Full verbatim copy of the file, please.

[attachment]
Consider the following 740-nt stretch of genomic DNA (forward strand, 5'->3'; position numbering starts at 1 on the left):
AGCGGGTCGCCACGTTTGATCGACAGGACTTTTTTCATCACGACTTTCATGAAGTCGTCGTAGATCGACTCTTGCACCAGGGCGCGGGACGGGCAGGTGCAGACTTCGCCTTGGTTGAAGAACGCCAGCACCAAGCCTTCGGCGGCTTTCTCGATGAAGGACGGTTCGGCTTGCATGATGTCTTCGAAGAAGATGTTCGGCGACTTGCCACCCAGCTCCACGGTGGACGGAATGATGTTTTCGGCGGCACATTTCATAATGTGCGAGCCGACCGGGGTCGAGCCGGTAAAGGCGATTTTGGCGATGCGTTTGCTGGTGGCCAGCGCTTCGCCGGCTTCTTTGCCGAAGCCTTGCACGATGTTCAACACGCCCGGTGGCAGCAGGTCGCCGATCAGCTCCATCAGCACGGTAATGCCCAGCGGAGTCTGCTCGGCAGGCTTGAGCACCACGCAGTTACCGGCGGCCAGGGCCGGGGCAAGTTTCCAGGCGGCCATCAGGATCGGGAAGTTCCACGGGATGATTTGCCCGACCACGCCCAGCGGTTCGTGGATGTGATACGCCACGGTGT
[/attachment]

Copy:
Consider the following 740-nt stretch of genomic DNA (forward strand, 5'->3'; position numbering starts at 1 on the left):
AGCGGGTCGCCACGTTTGATCGACAGGACTTTTTTCATCACGACTTTCATGAAGTCGTCGTAGATCGACTCTTGCACCAGGGCGCGGGACGGGCAGGTGCAGACTTCGCCTTGGTTGAAGAACGCCAGCACCAAGCCTTCGGCGGCTTTCTCGATGAAGGACGGTTCGGCTTGCATGATGTCTTCGAAGAAGATGTTCGGCGACTTGCCACCCAGCTCCACGGTGGACGGAATGATGTTTTCGGCGGCACATTTCATAATGTGCGAGCCGACCGGGGTCGAGCCGGTAAAGGCGATTTTGGCGATGCGTTTGCTGGTGGCCAGCGCTTCGCCGGCTTCTTTGCCGAAGCCTTGCACGATGTTCAACACGCCCGGTGGCAGCAGGTCGCCGATCAGCTCCATCAGCACGGTAATGCCCAGCGGAGTCTGCTCGGCAGGCTTGAGCACCACGCAGTTACCGGCGGCCAGGGCCGGGGCAAGTTTCCAGGCGGCCATCAGGATCGGGAAGTTCCACGGGATGATTTGCCCGACCACGCCCAGCGGTTCGTGGATGTGATACGCCACGGTGT